Thursday, September 6, 2012

Children and Gender

A few weeks ago, a friend of mine shared a blog post on Facebook from fellow queer blogger at Feminist Pigs, providing suggestions to help children engage in what that blogger calls "gender self-determination," a term I have become completely smitten with.  I am in fact utterly smitten with the entire post, titled "Children's Gender Self-Determination: A Practical Guide," which you can read here:  I loved all five points listed in the "guide," but two in particular really resonated with me.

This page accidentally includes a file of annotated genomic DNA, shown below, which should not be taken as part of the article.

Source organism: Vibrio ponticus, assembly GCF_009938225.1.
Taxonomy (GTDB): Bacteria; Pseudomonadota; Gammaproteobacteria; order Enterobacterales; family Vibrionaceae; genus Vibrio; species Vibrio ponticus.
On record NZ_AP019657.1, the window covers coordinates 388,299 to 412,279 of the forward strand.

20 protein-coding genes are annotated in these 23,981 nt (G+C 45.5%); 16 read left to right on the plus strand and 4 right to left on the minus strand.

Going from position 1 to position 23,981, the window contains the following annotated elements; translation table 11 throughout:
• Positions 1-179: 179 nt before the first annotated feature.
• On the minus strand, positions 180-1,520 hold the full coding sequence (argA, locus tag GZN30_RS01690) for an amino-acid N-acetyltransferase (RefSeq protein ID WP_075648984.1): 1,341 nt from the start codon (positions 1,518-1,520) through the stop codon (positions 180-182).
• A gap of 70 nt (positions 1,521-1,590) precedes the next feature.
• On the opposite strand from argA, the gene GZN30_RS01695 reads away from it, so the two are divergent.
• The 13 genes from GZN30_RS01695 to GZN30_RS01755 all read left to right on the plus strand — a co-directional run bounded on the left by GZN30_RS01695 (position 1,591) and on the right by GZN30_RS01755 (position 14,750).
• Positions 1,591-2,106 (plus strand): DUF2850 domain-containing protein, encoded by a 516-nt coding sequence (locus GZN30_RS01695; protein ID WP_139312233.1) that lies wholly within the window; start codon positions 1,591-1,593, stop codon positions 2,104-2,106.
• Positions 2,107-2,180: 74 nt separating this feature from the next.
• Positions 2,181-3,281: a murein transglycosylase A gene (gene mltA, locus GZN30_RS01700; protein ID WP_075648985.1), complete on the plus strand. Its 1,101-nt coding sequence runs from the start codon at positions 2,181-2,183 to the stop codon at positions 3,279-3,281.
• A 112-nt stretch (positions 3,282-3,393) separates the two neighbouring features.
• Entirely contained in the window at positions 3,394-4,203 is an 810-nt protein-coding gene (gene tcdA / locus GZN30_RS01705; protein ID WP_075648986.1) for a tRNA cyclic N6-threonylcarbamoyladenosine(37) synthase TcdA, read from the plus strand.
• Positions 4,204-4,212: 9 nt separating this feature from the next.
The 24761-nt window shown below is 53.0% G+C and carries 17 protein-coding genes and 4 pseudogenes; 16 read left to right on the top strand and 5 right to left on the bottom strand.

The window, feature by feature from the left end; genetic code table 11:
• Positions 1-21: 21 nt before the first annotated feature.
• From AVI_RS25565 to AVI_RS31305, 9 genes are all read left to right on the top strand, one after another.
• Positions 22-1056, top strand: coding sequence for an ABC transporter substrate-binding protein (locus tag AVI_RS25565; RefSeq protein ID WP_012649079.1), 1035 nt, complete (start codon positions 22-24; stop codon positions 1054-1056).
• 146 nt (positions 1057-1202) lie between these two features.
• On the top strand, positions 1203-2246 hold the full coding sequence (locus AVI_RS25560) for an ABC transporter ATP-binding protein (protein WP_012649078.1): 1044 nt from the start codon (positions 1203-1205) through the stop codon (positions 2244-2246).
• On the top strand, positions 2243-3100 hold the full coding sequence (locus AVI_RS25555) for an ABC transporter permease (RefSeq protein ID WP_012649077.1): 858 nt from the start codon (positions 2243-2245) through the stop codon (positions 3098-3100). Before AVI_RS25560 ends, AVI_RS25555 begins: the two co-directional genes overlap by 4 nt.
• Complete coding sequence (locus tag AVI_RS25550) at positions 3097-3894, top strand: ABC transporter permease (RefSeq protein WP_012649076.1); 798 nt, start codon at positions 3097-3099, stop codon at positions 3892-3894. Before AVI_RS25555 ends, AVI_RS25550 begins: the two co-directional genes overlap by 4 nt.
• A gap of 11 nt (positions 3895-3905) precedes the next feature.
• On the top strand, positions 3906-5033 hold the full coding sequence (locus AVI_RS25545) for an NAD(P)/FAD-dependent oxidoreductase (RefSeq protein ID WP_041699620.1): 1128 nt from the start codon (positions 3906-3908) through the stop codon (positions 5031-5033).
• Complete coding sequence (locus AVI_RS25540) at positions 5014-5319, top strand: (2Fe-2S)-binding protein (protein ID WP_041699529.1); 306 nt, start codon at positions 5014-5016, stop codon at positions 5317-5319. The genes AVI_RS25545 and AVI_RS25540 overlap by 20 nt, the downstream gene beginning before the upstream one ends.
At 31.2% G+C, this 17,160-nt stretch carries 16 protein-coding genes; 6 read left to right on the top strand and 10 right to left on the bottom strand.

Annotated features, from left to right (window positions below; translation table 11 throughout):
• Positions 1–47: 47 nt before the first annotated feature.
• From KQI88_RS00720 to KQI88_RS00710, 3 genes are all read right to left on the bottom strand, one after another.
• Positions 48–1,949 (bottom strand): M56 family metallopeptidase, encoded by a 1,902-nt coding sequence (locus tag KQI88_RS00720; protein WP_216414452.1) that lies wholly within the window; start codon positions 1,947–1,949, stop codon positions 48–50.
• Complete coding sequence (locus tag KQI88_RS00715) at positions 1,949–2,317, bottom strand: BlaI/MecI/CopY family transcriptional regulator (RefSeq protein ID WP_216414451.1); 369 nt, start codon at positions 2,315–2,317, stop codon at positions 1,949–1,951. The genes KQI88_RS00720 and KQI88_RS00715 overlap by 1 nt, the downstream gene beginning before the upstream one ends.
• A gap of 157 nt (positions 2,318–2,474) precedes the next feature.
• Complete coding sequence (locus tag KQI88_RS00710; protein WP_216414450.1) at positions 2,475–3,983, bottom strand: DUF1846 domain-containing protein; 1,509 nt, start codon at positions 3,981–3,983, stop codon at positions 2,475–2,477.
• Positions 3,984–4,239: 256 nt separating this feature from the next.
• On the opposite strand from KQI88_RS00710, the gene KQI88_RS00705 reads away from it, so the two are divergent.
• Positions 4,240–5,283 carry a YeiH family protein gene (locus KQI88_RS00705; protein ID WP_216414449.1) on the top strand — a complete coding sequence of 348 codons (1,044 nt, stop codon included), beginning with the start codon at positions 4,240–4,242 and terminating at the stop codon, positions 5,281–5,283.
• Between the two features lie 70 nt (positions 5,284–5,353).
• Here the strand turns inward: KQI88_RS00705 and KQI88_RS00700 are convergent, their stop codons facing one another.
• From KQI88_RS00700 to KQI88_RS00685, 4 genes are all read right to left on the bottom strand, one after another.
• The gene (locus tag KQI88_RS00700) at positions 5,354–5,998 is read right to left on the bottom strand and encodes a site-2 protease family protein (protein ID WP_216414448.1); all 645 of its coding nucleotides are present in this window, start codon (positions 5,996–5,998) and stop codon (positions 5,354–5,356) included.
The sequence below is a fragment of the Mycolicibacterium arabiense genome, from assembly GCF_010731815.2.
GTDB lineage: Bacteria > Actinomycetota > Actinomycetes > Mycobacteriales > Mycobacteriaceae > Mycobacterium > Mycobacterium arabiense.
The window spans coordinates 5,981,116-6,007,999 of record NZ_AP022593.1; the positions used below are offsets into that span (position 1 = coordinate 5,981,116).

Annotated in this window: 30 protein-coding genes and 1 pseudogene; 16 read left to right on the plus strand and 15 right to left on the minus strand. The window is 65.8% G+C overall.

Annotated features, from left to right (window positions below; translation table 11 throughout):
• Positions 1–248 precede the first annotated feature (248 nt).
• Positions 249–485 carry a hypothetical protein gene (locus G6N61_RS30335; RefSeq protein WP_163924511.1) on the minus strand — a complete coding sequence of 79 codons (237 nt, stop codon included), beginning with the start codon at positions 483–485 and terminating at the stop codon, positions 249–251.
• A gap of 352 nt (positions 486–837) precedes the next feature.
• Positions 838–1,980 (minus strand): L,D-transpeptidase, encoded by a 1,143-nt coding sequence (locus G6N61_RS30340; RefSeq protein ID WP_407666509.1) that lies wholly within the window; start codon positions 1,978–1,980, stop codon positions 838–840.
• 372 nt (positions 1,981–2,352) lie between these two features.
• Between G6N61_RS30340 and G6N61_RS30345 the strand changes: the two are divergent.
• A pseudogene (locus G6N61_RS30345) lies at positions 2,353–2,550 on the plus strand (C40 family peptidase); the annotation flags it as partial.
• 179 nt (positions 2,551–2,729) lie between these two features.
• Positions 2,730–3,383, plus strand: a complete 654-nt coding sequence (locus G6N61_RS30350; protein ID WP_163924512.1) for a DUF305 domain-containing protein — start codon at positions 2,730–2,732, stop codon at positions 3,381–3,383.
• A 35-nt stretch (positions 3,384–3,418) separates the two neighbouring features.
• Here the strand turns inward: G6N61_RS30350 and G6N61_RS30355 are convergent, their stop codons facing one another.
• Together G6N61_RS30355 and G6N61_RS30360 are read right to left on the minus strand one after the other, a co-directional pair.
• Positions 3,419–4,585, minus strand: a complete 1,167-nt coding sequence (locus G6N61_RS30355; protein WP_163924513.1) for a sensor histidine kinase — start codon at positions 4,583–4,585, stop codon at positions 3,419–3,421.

First, I loved the blogger's opening suggestion, "Don't refer to kids as boys and girls."  This is something I think about constantly since everything in life seems to be segregated by gender from bathrooms to department store clothing sections, and apparently now, Bic pens.  I worry for gender non-conforming kids, for my own not-yet-existent children, and for all children that so much of their childhoods revolve around not only gender-segregated activities, but gender-segregated language.  The author of the self-determination post advises people not to use terms of endearment like "buddy" or "princess" unless you use them in reference to any child.  What's scary about this suggestion is how hard it actually is.  I consider myself someone who has thought pretty long and hard about gender and sex - as social constructs, as medical constructs, as an obstacle in the way of my and others' participation in everyday citizenship, or as performance, and so on - and yet, I have to consciously and carefully stop myself from doing things, like using gender-segregated language, that I have been socialized to do.  For instance (I'm about to out myself as a crazy cat-lover, so if you didn't already know, I have two cats.  And I love them), our female cat is smaller, softer, and generally more cuddly (though I wouldn't say more affectionate) than our male cat who is larger, more active, and has coarser fur.  He likes attention, but does not like to be held.  Sometime after we got the second cat (the male), I noticed that I tended to use a softer voice, gentler touch, and different pet names (excuse the pun) for the female cat than for the male cat.  I called the female cat "sweetheart," "sweet pea," "bug" or "baby girl."  I called the male cat "buddy" or "baby boy," or by his regular name.  As I realized that I was doing this, I wondered if my use of tone and choice of words had any effect on the development of their personalities.  To get myself out of the habit of doing this with animals or people, I've tried to actively stop myself from using stereotypically gendered language around the cats - I make an effort to call the female cat "buddy" and to be gentler and sweeter with the male cat.  It is surprisingly hard.  It may not matter to cats, but I have to imagine these sorts of interactions have a profound impact on humans.  People use certain terms of endearment with female babies and others with males babies.  Others have made frequent mention of the fact that female babies are often told how "cute" and "pretty" they are, while male babies are told they are "husky," "handsome," or "smart."  (Case in point):